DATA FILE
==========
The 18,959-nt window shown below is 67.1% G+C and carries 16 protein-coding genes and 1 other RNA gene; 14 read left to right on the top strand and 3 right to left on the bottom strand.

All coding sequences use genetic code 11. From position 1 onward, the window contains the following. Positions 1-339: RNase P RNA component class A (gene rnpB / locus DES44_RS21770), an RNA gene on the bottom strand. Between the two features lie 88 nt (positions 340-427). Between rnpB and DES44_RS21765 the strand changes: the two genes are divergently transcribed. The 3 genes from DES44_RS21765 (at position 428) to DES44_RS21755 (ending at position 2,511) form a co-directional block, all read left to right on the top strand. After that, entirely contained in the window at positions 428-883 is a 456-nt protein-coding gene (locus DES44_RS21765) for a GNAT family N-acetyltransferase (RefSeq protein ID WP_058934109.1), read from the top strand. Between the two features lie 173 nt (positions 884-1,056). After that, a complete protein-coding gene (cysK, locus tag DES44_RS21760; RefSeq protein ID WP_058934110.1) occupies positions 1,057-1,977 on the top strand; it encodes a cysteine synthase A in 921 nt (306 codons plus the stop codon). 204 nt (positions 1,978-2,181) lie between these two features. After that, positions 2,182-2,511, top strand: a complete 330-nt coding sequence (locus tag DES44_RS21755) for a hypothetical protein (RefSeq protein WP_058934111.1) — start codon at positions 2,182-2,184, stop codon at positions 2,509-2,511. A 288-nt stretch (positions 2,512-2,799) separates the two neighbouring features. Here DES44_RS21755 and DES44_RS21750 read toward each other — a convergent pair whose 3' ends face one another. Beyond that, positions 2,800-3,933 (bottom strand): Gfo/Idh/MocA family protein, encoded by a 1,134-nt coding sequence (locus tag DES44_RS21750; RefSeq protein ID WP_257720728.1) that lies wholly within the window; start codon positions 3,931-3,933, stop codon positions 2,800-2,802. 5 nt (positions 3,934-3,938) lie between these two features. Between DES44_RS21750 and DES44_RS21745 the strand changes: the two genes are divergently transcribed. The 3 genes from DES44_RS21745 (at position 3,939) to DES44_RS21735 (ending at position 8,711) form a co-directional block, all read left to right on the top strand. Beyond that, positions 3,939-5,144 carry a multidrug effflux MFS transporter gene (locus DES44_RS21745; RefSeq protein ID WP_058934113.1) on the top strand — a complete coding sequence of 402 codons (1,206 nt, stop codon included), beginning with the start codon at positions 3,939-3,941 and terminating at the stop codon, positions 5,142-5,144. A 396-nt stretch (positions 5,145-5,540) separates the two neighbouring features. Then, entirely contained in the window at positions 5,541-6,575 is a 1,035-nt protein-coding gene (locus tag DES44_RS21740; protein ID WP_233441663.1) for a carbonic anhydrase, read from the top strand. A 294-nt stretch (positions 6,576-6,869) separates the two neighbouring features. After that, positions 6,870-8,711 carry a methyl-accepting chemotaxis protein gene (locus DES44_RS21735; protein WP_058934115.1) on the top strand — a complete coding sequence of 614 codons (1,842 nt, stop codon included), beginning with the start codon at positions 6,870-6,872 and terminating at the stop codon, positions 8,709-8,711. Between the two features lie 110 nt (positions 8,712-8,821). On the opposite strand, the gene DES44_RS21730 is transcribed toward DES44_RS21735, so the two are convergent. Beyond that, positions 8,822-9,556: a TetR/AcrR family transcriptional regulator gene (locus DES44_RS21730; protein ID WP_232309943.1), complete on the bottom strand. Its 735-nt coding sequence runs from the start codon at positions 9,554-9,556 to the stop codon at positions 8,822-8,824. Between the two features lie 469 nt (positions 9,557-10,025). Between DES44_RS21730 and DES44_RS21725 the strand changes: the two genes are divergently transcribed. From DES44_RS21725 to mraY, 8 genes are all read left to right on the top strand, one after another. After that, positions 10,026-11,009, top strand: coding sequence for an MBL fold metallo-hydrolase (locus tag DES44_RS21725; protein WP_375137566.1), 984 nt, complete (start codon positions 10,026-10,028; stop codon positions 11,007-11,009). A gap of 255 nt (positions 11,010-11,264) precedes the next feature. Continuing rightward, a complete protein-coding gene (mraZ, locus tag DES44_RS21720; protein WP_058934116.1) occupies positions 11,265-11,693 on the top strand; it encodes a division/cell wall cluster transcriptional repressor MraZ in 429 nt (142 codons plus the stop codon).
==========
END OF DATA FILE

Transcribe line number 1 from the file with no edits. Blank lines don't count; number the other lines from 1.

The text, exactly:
The 18,959-nt window shown below is 67.1% G+C and carries 16 protein-coding genes and 1 other RNA gene; 14 read left to right on the top strand and 3 right to left on the bottom strand.